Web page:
A draft, inspired by the book Meetings with Remarkable Manuscripts and related to a series of poems titled “Self Portrait as…”
Self Portrait as Illuminated Manuscript
This one exhibits some damage:
a missing folio, signs of mildew
and rodent chewing—calfskin a protein
and rats inevitably hungry.
It lacks signs of eminence (even books
have breeding), meant for use
and not for show. No burnished gold
for the initial letters, no sign of patronage
or dedication, though the illustrator
had a talent for small birds and
winsome sheep. The marginalia’s
interesting for what it doesn’t record–
genealogy absent, no list of relics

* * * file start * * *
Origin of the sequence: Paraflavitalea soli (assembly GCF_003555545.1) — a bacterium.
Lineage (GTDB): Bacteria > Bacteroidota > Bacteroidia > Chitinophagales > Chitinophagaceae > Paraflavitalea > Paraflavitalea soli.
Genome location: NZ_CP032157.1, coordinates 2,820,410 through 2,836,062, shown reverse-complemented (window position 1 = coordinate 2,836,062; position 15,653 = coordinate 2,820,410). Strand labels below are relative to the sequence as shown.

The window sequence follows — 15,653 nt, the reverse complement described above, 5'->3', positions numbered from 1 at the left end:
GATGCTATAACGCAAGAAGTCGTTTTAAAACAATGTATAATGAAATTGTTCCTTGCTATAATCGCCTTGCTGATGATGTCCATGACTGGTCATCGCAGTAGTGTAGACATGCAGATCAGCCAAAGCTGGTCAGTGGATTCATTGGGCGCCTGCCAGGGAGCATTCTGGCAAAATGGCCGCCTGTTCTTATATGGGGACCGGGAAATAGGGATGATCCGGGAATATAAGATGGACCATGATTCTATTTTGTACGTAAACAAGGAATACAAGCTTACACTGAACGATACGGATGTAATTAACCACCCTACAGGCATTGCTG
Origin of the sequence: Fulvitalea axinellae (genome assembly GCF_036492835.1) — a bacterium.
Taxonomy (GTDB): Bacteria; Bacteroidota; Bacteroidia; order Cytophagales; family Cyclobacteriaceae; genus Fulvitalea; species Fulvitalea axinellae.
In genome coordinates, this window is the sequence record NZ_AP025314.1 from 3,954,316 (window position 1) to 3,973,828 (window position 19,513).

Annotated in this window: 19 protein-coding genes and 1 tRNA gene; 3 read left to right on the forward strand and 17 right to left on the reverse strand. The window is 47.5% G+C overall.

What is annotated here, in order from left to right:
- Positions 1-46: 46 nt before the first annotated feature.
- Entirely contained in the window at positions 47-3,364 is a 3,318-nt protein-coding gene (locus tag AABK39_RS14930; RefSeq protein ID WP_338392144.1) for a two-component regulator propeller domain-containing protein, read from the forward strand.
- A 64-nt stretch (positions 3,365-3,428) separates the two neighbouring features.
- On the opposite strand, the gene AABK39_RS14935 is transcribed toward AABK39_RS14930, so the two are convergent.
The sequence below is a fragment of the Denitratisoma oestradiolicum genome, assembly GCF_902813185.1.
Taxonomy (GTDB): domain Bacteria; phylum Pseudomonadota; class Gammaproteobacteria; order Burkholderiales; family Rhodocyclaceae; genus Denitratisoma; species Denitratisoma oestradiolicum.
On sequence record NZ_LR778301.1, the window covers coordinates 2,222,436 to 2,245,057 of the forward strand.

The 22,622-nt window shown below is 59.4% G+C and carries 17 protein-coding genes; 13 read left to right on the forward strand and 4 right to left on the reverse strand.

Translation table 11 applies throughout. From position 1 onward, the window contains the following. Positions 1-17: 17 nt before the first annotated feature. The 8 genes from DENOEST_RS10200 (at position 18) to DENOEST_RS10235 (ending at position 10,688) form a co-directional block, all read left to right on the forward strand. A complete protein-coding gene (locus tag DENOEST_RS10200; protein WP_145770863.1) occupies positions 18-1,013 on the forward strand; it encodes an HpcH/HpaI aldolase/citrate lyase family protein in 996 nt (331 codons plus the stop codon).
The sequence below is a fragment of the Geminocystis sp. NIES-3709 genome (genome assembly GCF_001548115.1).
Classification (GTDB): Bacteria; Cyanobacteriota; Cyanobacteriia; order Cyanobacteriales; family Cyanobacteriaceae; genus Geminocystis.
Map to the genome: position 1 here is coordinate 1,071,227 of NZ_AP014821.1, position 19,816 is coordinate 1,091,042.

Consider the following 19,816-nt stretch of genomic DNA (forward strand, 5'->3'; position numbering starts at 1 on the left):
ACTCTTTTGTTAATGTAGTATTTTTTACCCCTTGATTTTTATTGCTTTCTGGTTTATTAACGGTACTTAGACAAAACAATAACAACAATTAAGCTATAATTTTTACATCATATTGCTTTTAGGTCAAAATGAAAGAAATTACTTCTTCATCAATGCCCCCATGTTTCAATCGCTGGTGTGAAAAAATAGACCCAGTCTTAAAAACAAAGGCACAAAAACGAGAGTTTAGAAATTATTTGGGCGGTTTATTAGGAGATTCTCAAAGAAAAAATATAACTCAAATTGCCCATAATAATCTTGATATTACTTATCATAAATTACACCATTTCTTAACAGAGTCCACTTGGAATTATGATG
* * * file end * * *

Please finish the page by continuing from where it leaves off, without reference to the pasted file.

or property. The uncial style, workman-
like and unremarkable; the parchment
rough, irregularly cut; the binding,
late 18th century, carelessly done.
Yet any medieval manuscript is rare,
expensive in its era, product of cutting,
scraping, grinding, sewing, economies
of the book. Scribe correcting his copying
error, following his exemplar. Illuminator
in his carrel, sketching foliage and dove,
flair of alphabet and the glory of god.
If somewhat the worse for wear after
six or seven centuries, anonymous,
modest, pedestrian, this manuscript’s
survived. That is one of its merits.
Honestly, I originally wrote the last line as “That is its only merit.” But I felt that was disingenuous, particularly given the title and the series of poems I’ve composed on this semi-ekphrastic self-portrait theme. Probably I possess other merits. As would any surviving medieval book. 🙂